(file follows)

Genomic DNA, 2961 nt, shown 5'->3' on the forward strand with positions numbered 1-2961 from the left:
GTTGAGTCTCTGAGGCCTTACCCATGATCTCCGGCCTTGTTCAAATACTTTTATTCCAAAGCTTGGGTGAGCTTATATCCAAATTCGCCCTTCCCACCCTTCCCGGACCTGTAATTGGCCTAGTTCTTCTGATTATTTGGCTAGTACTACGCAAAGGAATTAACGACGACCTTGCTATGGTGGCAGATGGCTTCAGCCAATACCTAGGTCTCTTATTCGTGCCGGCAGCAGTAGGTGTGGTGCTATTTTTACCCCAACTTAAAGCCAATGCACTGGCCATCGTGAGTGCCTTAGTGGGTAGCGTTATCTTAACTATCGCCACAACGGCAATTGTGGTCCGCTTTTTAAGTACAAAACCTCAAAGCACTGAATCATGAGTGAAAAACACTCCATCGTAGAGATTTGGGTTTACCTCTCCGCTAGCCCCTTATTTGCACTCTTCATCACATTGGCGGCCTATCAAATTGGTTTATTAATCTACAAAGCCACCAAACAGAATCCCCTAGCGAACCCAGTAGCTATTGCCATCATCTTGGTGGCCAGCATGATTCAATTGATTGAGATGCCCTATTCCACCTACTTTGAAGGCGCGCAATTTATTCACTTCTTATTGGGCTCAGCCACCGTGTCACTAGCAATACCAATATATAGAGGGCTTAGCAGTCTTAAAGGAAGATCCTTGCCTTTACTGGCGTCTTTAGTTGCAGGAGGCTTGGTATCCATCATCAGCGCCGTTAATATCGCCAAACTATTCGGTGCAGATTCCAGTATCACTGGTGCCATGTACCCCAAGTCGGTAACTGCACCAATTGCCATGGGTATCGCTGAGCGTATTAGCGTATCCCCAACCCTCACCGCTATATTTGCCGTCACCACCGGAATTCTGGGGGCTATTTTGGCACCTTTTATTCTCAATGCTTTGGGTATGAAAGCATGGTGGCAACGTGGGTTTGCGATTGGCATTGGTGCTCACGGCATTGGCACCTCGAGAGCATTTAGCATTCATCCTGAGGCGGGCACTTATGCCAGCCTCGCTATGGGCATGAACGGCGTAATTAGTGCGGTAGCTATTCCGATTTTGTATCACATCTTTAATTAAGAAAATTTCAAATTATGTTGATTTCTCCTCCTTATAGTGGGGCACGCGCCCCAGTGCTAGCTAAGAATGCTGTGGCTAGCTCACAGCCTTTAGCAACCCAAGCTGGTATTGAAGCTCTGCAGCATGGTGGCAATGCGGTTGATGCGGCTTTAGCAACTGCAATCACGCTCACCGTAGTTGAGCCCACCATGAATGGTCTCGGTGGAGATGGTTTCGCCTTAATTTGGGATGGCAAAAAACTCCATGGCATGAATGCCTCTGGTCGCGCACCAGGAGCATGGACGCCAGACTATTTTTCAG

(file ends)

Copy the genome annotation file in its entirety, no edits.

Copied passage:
Genomic DNA, 2961 nt, shown 5'->3' on the forward strand with positions numbered 1-2961 from the left:
GTTGAGTCTCTGAGGCCTTACCCATGATCTCCGGCCTTGTTCAAATACTTTTATTCCAAAGCTTGGGTGAGCTTATATCCAAATTCGCCCTTCCCACCCTTCCCGGACCTGTAATTGGCCTAGTTCTTCTGATTATTTGGCTAGTACTACGCAAAGGAATTAACGACGACCTTGCTATGGTGGCAGATGGCTTCAGCCAATACCTAGGTCTCTTATTCGTGCCGGCAGCAGTAGGTGTGGTGCTATTTTTACCCCAACTTAAAGCCAATGCACTGGCCATCGTGAGTGCCTTAGTGGGTAGCGTTATCTTAACTATCGCCACAACGGCAATTGTGGTCCGCTTTTTAAGTACAAAACCTCAAAGCACTGAATCATGAGTGAAAAACACTCCATCGTAGAGATTTGGGTTTACCTCTCCGCTAGCCCCTTATTTGCACTCTTCATCACATTGGCGGCCTATCAAATTGGTTTATTAATCTACAAAGCCACCAAACAGAATCCCCTAGCGAACCCAGTAGCTATTGCCATCATCTTGGTGGCCAGCATGATTCAATTGATTGAGATGCCCTATTCCACCTACTTTGAAGGCGCGCAATTTATTCACTTCTTATTGGGCTCAGCCACCGTGTCACTAGCAATACCAATATATAGAGGGCTTAGCAGTCTTAAAGGAAGATCCTTGCCTTTACTGGCGTCTTTAGTTGCAGGAGGCTTGGTATCCATCATCAGCGCCGTTAATATCGCCAAACTATTCGGTGCAGATTCCAGTATCACTGGTGCCATGTACCCCAAGTCGGTAACTGCACCAATTGCCATGGGTATCGCTGAGCGTATTAGCGTATCCCCAACCCTCACCGCTATATTTGCCGTCACCACCGGAATTCTGGGGGCTATTTTGGCACCTTTTATTCTCAATGCTTTGGGTATGAAAGCATGGTGGCAACGTGGGTTTGCGATTGGCATTGGTGCTCACGGCATTGGCACCTCGAGAGCATTTAGCATTCATCCTGAGGCGGGCACTTATGCCAGCCTCGCTATGGGCATGAACGGCGTAATTAGTGCGGTAGCTATTCCGATTTTGTATCACATCTTTAATTAAGAAAATTTCAAATTATGTTGATTTCTCCTCCTTATAGTGGGGCACGCGCCCCAGTGCTAGCTAAGAATGCTGTGGCTAGCTCACAGCCTTTAGCAACCCAAGCTGGTATTGAAGCTCTGCAGCATGGTGGCAATGCGGTTGATGCGGCTTTAGCAACTGCAATCACGCTCACCGTAGTTGAGCCCACCATGAATGGTCTCGGTGGAGATGGTTTCGCCTTAATTTGGGATGGCAAAAAACTCCATGGCATGAATGCCTCTGGTCGCGCACCAGGAGCATGGACGCCAGACTATTTTTCAG